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How line-blurring Robin Thicke lets the game come to him

Robin Thicke


"I wouldn't be so damn sensitive, I'd let things go by," Robin Thicke sings on Dreamworld. "No matter what the weather, I'd learn to change, I'd change with the time."

The crooning R&B line-blurrer was performing at a private mini-gig last week in Toronto, where he shot into town on a promotional blitz for an album that seems to be doing just fine without the media-kissing.

For this swank appearance at an east-end recording studio, Thicke meets and greets and performs three songs, including a karaoke version of Blurred Lines , his massively popular breakthrough single of the summer.

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For Dreamworld, a utopic ballad off 2008's Something Else album, he mans a baby grand piano and sings soulfully about the question of what or who needs to evolve – is it him, or is it everybody else? The answer is a little of both. The world has caught up to Thicke, an artist who altered his approach enough to allow it to happen.

In athletic parlance, he's let the game come to him.

Prior to the evening showcase, Thicke spoke in his hotel room. He's an easy-breezy boyish fellow of 36, with mannish hands, a million-dollar smile and hair that arrives in rooms just a touch before the rest of him. "Would it kill you," he asks, "if I grabbed a smoke out the window?"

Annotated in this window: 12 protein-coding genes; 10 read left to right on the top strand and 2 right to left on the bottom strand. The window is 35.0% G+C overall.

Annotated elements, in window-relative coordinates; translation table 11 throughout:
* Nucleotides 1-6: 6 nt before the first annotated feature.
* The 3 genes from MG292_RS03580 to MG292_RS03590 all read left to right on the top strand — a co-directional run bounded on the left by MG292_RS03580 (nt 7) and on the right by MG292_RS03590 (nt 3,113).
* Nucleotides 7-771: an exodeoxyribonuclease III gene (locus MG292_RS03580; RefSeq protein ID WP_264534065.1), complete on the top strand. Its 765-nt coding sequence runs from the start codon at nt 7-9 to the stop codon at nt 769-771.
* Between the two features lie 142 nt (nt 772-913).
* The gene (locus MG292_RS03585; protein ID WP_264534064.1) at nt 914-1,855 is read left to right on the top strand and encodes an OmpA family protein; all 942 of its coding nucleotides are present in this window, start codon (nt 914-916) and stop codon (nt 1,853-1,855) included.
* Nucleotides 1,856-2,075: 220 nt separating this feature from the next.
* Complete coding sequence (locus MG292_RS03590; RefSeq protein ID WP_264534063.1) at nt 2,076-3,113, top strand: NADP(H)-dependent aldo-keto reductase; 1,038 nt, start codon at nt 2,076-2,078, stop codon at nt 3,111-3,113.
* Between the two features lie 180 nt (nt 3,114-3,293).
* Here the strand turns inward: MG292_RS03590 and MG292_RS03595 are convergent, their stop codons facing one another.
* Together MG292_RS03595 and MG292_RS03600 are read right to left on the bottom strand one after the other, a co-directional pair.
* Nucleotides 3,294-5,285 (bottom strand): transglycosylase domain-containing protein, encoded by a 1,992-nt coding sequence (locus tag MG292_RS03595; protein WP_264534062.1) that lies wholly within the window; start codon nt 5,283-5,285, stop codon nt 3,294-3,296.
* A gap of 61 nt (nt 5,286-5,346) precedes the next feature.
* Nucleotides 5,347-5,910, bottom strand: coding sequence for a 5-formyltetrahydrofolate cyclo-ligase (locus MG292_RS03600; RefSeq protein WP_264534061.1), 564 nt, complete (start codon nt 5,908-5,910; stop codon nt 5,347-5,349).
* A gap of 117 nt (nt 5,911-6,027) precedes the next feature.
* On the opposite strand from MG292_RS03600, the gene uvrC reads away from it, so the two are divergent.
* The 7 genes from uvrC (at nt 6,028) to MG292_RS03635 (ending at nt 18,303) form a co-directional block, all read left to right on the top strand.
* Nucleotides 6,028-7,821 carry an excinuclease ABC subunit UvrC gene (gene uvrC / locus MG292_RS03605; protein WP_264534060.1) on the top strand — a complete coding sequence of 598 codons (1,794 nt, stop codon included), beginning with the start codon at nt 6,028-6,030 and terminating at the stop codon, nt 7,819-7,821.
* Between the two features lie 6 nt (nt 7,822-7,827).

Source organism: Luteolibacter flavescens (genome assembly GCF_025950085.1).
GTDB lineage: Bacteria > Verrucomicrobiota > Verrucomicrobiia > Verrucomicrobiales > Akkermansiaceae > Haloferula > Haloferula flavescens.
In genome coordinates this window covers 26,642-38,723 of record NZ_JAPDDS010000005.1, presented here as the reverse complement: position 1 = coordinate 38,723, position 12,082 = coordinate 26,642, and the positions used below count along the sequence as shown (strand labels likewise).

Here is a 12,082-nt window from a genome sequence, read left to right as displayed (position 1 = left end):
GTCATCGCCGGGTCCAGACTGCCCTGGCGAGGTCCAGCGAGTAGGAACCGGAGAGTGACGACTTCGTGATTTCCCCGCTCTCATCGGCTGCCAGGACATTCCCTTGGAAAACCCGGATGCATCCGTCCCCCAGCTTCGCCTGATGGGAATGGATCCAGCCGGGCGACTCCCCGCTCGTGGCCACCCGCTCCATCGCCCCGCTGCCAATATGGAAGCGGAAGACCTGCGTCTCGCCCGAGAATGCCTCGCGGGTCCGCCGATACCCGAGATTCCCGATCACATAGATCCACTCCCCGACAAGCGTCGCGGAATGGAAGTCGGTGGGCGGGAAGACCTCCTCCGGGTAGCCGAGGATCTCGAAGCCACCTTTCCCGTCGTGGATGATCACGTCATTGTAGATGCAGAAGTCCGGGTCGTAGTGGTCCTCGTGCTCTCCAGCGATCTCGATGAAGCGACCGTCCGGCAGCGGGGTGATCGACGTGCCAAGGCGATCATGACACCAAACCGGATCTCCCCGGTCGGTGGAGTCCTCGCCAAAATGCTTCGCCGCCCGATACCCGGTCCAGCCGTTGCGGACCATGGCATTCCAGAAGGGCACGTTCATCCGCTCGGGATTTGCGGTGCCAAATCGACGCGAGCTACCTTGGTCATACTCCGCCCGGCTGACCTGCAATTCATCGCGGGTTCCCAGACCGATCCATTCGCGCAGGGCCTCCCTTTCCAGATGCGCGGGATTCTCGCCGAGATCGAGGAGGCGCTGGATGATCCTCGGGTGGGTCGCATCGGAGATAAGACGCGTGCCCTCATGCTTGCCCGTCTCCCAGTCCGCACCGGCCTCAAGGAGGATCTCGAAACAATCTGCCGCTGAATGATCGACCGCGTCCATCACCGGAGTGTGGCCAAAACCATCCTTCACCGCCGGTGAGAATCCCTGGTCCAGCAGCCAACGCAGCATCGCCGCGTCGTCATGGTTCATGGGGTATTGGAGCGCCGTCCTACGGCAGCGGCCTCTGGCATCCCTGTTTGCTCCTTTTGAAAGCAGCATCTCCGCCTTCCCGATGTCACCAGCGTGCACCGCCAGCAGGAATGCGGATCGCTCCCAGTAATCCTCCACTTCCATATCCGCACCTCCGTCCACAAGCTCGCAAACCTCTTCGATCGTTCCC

Getting the go-ahead, he quickly strips the window of its screen and dangles a cigarette out of it between draws. "Success is a bittersweet thing, my man," he murmurs, alluding to the inconveniences of being places other than home, "but the problems are good ones."

On the one previous occasion I had chatted with Thicke, he flamboyantly objected to comparisons with Justin Timberlake. "That's the dumbest thing I ever heard," he said in 2007, when it was casually mentioned that his record label was selling him as a "smoother Timberlake." He broke off the interview for a minute in order to scold his bewildered team. "Let's get that phrase eliminated immediately," he told them, before sitting back down.